5 days? 3 days? 2 hours? There is a design sprint schedule to fit any timeline. We have collected a few of our favorite schedules together in one place so that you can tweak them as needed.See all
Design Sprint Guide Design, prototype & test ideas quickly.
What is a design sprint?
A Product Design Sprint is a technique to quickly design, prototype, and test the viability of an idea, product, or feature. The design sprint consists of 5 phases (typically days), starting with design thinking and ending with a user-tested prototype.
Design sprint phases
At its core, a design sprint is split into 5 phases. Each phase has a clear goal and is designed to make progress towards answering big questions and validating big ideas. Each phase is flexible and there is lots of room to experiment with different techniques.
Overview of Understand
Day one of the design sprint is about gathering all existing information/knowledge on the business, the customer and the problem and exposing our assumptions and knowledge gaps. From here can make plans to fill the riskiest knowledge gaps and validate or invalidate our riskiest assumptions.More about this Phase ⟶
Overview of Diverge
The goal is to explore as many possibilities as possible, regardless of how realistic, feasible or viable they may or may not be. From this explosion of opportunity comes insights made when considering the implications of radically different perspectives on and approaches to solving a problem. These insights can become valuable differentiating forces and the source of unique solution inspiration.More about this Phase ⟶
Overview of Converge
During Converge our goal is to take all of the possibilities that we have exposed over the past two days and hone in on a single version of the prototype that we will build in the next phase.More about this Phase ⟶
Overview of Prototype
The core purpose of the prototype, the assumptions you are trying to validate/invalidate or the knowledge gaps you are trying to fill should have all been discussed in Converge. During this phase you will build a quick and dirty prototype. Since you have limited time to build the prototype it should be as low-fi as you can get away with during Testing.More about this Phase ⟶
Overview of Test
One of the last phases of the Product Design Sprint is to test our assumptions and how users react to the prototype. Going into each test you should have a plan of what you are testing and how you know if that is successful or not.More about this Phase ⟶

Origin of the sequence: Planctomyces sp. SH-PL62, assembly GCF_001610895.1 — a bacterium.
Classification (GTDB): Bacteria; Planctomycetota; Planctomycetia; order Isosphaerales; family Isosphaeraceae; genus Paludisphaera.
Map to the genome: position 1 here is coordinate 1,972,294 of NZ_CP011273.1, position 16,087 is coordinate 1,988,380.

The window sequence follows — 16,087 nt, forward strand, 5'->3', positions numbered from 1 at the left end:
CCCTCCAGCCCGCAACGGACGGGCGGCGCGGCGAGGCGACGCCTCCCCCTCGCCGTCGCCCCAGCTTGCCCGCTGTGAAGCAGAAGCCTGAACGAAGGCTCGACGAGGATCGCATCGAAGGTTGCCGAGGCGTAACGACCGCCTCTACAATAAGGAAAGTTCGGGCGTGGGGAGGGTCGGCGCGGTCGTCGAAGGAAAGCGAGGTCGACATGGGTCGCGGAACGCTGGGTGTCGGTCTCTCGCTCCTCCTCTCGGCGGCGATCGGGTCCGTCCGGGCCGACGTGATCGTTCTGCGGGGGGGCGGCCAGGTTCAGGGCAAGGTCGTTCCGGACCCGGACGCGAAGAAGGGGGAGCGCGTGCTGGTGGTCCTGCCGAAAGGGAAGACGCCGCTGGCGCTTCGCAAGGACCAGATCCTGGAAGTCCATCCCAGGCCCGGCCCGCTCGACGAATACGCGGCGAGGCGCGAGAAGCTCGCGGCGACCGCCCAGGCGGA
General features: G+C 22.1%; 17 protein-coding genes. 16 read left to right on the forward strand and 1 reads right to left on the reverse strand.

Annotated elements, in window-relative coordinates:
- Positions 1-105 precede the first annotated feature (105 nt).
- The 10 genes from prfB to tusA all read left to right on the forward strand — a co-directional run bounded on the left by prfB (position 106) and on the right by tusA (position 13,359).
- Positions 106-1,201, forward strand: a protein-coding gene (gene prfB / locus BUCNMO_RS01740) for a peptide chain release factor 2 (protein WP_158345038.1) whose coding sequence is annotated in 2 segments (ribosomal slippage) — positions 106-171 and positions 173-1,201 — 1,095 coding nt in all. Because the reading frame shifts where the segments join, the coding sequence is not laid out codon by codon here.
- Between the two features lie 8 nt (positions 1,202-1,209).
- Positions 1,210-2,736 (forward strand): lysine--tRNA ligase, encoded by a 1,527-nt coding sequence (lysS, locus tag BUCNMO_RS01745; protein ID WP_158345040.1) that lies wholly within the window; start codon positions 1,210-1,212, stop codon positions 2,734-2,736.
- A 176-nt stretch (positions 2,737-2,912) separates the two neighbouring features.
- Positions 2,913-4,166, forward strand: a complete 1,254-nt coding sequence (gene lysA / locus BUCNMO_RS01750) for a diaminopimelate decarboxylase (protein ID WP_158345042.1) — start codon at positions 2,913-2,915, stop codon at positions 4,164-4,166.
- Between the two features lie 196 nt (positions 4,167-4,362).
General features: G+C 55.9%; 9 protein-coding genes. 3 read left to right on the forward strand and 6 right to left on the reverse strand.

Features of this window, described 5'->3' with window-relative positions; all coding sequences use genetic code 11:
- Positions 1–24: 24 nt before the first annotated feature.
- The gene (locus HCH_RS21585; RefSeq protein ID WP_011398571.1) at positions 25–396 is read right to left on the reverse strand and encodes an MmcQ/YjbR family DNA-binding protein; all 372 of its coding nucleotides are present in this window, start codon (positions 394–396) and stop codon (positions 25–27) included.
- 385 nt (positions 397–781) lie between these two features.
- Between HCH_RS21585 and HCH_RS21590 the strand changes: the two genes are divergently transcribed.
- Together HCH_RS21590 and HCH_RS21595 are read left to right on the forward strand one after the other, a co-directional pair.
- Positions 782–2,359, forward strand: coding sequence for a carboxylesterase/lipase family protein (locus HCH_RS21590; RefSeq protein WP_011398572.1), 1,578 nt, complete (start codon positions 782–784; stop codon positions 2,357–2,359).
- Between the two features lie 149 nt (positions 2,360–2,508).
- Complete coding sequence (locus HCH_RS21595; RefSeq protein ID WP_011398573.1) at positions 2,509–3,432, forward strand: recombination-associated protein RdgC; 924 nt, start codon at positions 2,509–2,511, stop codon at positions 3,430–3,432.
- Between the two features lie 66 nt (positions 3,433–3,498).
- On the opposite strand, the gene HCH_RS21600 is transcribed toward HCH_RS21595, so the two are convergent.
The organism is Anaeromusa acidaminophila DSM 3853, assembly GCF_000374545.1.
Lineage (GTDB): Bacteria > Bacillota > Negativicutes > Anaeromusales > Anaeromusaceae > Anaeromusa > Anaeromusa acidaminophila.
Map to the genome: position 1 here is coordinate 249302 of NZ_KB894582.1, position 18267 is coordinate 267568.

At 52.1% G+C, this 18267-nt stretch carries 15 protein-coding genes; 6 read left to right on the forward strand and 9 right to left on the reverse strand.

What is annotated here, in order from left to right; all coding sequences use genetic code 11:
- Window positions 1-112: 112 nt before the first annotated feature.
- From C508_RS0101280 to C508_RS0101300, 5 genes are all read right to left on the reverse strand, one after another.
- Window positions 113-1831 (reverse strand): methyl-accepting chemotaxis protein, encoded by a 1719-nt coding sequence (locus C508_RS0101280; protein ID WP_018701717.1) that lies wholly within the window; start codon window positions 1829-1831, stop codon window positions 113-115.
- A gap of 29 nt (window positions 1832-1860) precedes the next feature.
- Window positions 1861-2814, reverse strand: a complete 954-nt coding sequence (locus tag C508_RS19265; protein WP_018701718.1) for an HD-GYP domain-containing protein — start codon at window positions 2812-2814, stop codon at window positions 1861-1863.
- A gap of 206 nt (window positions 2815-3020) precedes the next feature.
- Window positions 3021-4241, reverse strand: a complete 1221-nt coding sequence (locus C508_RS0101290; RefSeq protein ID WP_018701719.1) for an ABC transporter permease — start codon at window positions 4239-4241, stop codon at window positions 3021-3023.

Build a design sprint
At thoughtbot, we have organized many, many design sprints over the years and found that there is no right way to plan one. Each client and every problem is different and needs a slightly different approach.
One of the great things about design sprints is how flexible they can be. There are lots of great exercises that as a facilitator you can use to tailor the sprint to the needs of your team. Browse our library of exercises to find the perfect one.
- Divide or Swarm
- Four-Step Sketches
- Group Critique
Resources & Glossary
Over the years we’ve collected and created lots of resources to help out with running or explaining a design sprint. We have also collected some jargon terms that others find confusing.
- Our Blog Posts
- Sprint Book
- Sprint Stories
- Design Sprint 2.0
- Gamestorming and the Gamestorming Wiki
- Pre-sprint Setup Email Template
- Trello Template: based off original Sprint blog posts.
- Trello Template: based off Sprint Book
See all resources
If you're new to design sprints or just need a refresher to some less-than common terms we've got a list of the most common.
- A Minimum Viable Product (MVP) is the early stage of a product that allows teams to test and validate new features based on the needs of the user. A MVP helps get products to market faster with features that benefit their target audiences.
- Scaling itself has multiple meanings, sometimes referring to increasing the amount of work the application can do or increasing the amount of resources available to the app.
- Any unvalidated or untested information formed out of the given problem and is assumed to be true. Assumptions formed can be based on what we know about who will use the product, uncertainties around the product, scenarios that may occur during the use of the product, etc.
- Card Sorting
- Card sorting is a design exercise that guides us toward creating the most coherent information architecture of a product. During a card sorting session, participants are asked to associate two sets of flashcards by grouping them. While the first set of flashcards contains categories, the second set contains sample content.
- Decider / Product Owner
- The individual in this role has final say for the product. Typically, our client.
Read all the glossary terms
- What is a product design sprint?
- A Product Design Sprint is a technique to quickly design, prototype, and test the viability of an idea, product, or feature. The design sprint consists of 5 phases (typically days), starting with design thinking and ending with a user-tested prototype.
- Can you run a design sprint remotely?
- Yes! By combining the right tools, processes, and planning it’s the way that we now prefer to run sprints.
- Do I need any special materials?
- Nope, not really! At most, all you'll need is some paper and your most favorite writing utensil for some of the activities like Speedy Eights or Story Boarding. These activities can also be done online, however, so not having these materials will not be detrimental to a successful Sprint.
- Do I need to learn any fancy design software?
- Nope! We'll guide you through the activities and how best to use the platform so you can just focus on getting the most out of your Sprint experience. If you'd like to get familiar with some of the software we like to use for Sprints, we're big fans of Miro and Figma.